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Canada has key role to play in U.S. recovery, Ng tells free-trade meeting


By James McCarten

WASHINGTON — Canada needs to be a central player in American efforts to recover from the COVID-19 pandemic, Mary Ng said Tuesday as North America’s trade emissaries sat down to work out the fine points of the new U.S.-Mexico-Canada Agreement.

Ng, Canada’s international trade minister, virtually joined U.S. Trade Representative Katherine Tai and Mexican Economy Secretary Tatiana Clouthier for the first Free Trade Commission meeting of the USMCA era.

“It was incredible and historic to have three women representing North America’s trade relationship for the first time,” Ng told a news conference after the meeting.

The main goal was to codify the implementation and enforcement of the agreement’s provisions on protecting workers and the environment, two of the biggest complaints about its NAFTA predecessor.

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The three countries “held robust forward-looking discussions” on those provisions, the commission said in a joint statement.

“These commitments set the standard for future trade agreements and should serve as examples to advance workers’ rights and the nexus between environmental issues and trade.”

In her opening remarks to the commission, Ng emphasized the role Canada stands to play in the U.S. effort to recover from the COVID-19 pandemic, a nod to concerns north of the border that President Joe Biden’s labour-friendly protectionist stance risks freezing out Canadian suppliers and contractors.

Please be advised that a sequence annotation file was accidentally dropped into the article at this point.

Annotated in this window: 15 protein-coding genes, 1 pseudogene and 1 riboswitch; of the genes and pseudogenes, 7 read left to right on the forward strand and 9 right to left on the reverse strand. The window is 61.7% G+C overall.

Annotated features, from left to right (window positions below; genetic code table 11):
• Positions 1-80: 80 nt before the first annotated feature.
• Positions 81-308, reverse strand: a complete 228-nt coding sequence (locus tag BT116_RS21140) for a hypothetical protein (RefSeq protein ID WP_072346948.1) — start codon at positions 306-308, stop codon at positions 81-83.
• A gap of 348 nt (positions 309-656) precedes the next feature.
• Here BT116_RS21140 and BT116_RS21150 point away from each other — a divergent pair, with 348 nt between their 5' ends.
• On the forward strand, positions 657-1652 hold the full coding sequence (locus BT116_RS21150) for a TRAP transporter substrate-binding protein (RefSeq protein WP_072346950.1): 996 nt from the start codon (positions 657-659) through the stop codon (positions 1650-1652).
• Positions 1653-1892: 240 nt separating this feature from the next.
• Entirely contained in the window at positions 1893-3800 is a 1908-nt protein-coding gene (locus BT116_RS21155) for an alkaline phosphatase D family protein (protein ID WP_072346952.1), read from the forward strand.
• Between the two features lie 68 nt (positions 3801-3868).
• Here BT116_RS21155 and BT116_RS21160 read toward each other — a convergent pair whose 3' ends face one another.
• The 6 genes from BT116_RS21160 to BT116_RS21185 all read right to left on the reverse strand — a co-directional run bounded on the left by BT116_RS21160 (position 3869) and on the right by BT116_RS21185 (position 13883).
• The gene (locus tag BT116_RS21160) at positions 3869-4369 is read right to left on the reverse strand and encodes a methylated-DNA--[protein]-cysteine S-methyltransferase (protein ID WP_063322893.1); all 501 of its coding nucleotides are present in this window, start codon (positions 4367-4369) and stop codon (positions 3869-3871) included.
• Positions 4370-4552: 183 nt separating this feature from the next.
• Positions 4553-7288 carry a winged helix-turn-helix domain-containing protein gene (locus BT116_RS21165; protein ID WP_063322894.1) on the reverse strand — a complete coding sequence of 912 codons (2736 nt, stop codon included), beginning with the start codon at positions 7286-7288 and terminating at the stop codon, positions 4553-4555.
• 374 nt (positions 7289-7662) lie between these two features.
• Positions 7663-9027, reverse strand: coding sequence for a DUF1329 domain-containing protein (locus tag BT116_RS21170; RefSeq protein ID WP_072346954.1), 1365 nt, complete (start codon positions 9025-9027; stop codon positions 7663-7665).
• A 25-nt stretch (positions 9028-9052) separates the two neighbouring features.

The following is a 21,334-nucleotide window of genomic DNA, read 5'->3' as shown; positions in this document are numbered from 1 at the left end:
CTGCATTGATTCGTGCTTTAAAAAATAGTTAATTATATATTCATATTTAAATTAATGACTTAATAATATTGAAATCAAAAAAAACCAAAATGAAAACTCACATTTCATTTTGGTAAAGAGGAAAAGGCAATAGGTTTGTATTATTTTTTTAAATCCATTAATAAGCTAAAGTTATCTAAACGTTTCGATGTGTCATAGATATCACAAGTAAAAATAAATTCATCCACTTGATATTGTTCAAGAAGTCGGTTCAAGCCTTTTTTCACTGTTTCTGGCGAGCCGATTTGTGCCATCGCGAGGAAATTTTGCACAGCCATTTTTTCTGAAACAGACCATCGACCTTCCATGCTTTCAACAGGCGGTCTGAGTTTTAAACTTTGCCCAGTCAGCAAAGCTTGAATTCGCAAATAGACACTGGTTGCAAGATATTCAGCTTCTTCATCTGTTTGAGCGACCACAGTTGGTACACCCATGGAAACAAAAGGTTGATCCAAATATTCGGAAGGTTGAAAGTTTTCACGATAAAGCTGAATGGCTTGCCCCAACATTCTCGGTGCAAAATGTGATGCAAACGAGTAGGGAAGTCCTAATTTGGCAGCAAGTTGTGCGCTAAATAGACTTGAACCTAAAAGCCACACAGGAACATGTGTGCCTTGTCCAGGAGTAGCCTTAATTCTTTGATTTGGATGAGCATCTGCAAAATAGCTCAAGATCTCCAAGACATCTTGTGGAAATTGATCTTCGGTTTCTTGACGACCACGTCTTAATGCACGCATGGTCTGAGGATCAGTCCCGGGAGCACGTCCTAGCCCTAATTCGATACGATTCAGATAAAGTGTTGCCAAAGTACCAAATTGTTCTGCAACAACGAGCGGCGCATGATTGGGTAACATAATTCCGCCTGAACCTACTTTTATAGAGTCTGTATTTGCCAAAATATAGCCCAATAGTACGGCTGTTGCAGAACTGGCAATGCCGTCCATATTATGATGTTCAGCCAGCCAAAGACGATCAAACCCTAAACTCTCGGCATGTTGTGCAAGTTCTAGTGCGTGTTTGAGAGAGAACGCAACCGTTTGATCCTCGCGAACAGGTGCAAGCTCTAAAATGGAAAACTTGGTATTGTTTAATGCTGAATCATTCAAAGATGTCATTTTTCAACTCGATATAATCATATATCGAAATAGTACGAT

“Our trade relationship is built on long-established, deeply integrated supply chains — networks of workers and businesses that aren’t just selling to each other, but innovating and building together,” she said.

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“Many of our traded goods cross our borders to become the final ‘North American’ products that we buy and sell from each other and around the world. That is why our trade relationship is so important.”

Not surprisingly, officials from both the U.S. and Canadian sides of the table spoke in glowing terms about the spirit of co-operation and common cause at the meeting, largely gliding past the various irritants — some long-standing, others more modern.

Ng said she defended Canada’s plan to impose a three per cent digital services tax on foreign streaming services like Netflix and Spotify, a measure the U.S. opposes around the world as an unfair penalty on American innovation.

“I shared with (Tai) our government’s commitment to ensure that businesses in all sectors, including digital corporations, pay their fair share of taxes,” Ng said.

Canada would prefer to be acting multilaterally alongside members of the Organization for Economic Co-operation and Development, where efforts are underway to establish mutual, international standards for digital taxation, she added, but will do what it must in the meantime.

“We certainly are committed to ensuring that everyone pays their fair share.”

Ng pointedly refused to say whether Tai or other USTR officials threatened to impose tariffs or other trade penalties on Canada as a result, a threat it has levelled at other jurisdictions, including Austria, Italy, Spain and the U.K.